Today, the Supreme Court of Canada issued its ruling in what had been anticipated, if not trumpeted, beforehand as promising to be a ‘momentous’ and ‘important’ decision involving on-line privacy in Canada. Here is the CBC’s report on it.
I’ll summarize the essence of the case by noting that it revolved around a guy who was convicted of possessing child porn. The key point, though, was that despite there being no search warrant having been issued or presented, the police became aware of said possession by virtue of them asking for, and receiving from, his ISP the name, address, etc. of the person attached to the IP address to which the porn was being downloaded.
The guy claimed that his conviction should be thrown out since he had been convicted in large part on the basis of a warrantless search, the latter being contrary to the Canadian Constitution. His case made its way to the Supreme Court of Canada (SCOC) which, as I noted above, announced its decision earlier today.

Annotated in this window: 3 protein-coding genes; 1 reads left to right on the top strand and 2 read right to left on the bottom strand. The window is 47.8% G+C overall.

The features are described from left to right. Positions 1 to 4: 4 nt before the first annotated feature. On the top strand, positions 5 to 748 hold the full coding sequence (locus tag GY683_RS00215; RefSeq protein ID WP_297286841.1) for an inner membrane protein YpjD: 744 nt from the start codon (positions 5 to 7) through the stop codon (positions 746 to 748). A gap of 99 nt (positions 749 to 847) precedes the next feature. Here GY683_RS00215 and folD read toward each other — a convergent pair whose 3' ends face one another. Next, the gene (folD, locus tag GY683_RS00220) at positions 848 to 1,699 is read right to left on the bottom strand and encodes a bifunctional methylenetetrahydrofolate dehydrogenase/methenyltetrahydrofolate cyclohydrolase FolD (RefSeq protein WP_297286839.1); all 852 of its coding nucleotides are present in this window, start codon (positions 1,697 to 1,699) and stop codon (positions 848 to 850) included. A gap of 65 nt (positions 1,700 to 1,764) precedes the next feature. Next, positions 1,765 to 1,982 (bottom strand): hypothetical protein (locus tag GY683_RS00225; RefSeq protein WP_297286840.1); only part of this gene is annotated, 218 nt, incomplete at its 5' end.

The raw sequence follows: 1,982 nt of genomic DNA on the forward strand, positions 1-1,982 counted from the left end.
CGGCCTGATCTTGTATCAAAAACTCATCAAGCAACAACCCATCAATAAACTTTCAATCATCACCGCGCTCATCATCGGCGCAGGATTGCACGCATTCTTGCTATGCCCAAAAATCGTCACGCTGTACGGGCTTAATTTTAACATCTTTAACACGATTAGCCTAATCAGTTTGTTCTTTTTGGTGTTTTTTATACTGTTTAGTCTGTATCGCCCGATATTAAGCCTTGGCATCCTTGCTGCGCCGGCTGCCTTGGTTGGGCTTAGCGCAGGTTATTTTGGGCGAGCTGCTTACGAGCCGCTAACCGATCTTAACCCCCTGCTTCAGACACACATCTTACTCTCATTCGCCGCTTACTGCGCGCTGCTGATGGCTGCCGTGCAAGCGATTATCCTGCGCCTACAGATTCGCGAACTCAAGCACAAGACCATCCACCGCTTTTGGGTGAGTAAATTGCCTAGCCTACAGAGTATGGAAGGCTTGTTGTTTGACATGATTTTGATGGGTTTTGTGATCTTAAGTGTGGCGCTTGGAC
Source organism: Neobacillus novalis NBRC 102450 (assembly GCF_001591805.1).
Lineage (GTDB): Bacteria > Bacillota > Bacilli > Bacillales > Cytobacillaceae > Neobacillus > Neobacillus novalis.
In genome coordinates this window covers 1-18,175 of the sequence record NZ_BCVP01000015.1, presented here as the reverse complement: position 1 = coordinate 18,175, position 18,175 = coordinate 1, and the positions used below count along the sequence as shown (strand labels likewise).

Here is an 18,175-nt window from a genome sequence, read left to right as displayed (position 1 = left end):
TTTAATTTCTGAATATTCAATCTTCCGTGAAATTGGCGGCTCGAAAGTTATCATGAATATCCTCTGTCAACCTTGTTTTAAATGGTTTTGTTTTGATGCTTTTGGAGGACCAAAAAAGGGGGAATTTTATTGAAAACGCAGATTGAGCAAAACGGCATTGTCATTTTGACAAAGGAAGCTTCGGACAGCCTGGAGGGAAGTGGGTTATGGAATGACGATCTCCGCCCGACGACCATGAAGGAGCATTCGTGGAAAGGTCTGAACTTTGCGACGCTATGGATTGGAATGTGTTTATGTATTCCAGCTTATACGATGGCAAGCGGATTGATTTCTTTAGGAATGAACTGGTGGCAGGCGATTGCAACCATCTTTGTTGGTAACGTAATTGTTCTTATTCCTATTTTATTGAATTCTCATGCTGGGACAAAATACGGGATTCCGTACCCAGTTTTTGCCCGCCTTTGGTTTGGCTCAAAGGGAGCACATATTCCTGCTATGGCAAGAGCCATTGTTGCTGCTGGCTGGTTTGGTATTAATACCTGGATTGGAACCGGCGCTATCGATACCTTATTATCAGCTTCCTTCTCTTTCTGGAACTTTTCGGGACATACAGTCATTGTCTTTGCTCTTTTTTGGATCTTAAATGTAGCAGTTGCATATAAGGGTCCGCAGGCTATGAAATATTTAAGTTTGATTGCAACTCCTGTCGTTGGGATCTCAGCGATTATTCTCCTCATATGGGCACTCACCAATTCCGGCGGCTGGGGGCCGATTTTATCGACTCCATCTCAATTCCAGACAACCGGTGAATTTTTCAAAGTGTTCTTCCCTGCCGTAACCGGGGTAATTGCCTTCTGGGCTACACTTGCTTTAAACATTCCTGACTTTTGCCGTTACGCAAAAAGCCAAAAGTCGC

SCOC’s opinion (if I’ve read and interpreted things correctly) is that, indeed, the search was unconstitutional - warrants are required for such a search to be allowed. That said, notwithstanding the unconstitutionality of the process by which the guy was convicted, his conviction must still stand! Why? Well, apparently because the “police acted reasonably and in good faith, so the administration of justice would be impaired if the evidence gathered by searching Spencer’s home in this particular case were thrown out of court”.
So let’s see if I’ve got this straight: despite the fact that warrantless searches of this sort are contrary to the highest and most overarching ‘laws’ of the nation, they can still be used to help convict people so long as the cops are acting in good faith with their search. That’s about it, eh?
First question: in all seriousness, have I understood things correctly?
Second question: what exactly is the purpose of a constitution if ‘one offs’ are allowed? This case shows one example of a such a ‘one off’. Here’s another (link goes to a case where SCOC said, yes, this guy’s freedom speech/expression was unconstituionally infringed but that’s okay because the speech and ideas he promulgated were hateful, etc.).